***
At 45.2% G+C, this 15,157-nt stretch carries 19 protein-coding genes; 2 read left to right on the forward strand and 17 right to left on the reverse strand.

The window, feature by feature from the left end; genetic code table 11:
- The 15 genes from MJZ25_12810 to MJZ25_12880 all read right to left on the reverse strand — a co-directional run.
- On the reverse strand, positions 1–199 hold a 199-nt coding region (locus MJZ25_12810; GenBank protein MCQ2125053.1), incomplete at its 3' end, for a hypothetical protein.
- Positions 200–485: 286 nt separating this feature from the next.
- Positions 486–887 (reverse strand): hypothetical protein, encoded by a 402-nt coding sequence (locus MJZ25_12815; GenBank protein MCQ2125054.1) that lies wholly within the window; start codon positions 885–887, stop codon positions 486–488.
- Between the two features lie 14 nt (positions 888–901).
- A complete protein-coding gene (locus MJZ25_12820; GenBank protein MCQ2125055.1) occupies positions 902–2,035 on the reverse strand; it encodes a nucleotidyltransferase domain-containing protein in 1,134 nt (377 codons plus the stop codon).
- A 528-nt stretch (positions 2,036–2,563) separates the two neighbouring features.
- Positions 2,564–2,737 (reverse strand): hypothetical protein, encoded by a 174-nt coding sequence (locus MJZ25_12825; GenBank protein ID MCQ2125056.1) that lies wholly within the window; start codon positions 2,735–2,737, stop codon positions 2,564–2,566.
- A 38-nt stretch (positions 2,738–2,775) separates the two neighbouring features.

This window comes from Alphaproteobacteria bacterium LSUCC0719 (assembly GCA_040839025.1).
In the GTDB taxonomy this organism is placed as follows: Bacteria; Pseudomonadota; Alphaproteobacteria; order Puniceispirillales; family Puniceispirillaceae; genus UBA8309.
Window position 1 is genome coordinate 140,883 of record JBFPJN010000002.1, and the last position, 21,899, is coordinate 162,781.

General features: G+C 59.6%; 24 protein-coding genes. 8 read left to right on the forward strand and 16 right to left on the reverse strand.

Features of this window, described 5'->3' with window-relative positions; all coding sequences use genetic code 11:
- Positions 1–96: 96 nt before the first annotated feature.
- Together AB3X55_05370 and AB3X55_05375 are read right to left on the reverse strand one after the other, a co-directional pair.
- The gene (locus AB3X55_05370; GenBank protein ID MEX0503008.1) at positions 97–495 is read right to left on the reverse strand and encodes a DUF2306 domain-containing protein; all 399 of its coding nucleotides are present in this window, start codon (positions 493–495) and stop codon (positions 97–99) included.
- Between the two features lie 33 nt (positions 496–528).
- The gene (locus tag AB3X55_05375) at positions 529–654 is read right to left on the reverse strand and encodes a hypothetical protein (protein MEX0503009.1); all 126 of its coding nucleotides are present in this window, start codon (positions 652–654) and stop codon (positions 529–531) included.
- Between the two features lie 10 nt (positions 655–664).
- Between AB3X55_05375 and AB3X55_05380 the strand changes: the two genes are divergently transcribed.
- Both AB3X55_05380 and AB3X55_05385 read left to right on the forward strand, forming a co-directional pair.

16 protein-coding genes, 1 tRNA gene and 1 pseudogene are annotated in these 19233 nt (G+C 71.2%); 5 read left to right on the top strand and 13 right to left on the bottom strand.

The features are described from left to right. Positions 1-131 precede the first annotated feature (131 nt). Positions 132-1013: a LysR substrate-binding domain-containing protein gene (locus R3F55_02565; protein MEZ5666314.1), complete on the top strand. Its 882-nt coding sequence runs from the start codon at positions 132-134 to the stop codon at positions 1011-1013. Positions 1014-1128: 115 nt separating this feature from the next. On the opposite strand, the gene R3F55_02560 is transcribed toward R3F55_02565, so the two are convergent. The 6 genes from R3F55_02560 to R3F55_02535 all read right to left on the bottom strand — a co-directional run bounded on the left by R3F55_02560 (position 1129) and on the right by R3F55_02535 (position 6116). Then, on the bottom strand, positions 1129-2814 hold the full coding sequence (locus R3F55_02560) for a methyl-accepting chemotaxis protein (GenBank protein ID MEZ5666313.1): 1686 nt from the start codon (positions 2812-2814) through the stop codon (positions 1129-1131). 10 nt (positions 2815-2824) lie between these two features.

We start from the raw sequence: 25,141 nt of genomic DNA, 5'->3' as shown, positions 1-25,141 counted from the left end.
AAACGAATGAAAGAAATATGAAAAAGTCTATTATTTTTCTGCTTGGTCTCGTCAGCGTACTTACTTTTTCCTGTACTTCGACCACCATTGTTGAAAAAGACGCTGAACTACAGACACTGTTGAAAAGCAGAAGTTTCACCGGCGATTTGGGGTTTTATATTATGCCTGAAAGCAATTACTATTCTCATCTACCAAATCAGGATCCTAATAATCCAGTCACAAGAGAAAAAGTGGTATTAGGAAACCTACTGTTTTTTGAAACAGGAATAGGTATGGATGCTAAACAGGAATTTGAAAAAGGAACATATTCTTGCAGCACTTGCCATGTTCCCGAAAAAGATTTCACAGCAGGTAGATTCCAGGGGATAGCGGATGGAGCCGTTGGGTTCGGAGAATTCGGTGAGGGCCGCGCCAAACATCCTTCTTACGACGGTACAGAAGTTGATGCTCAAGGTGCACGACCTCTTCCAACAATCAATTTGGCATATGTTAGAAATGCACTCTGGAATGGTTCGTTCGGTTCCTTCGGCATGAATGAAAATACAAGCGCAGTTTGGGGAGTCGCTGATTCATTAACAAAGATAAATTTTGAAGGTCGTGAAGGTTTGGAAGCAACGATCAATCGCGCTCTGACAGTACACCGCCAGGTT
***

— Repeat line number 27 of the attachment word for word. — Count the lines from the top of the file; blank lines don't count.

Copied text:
We start from the raw sequence: 25,141 nt of genomic DNA, 5'->3' as shown, positions 1-25,141 counted from the left end.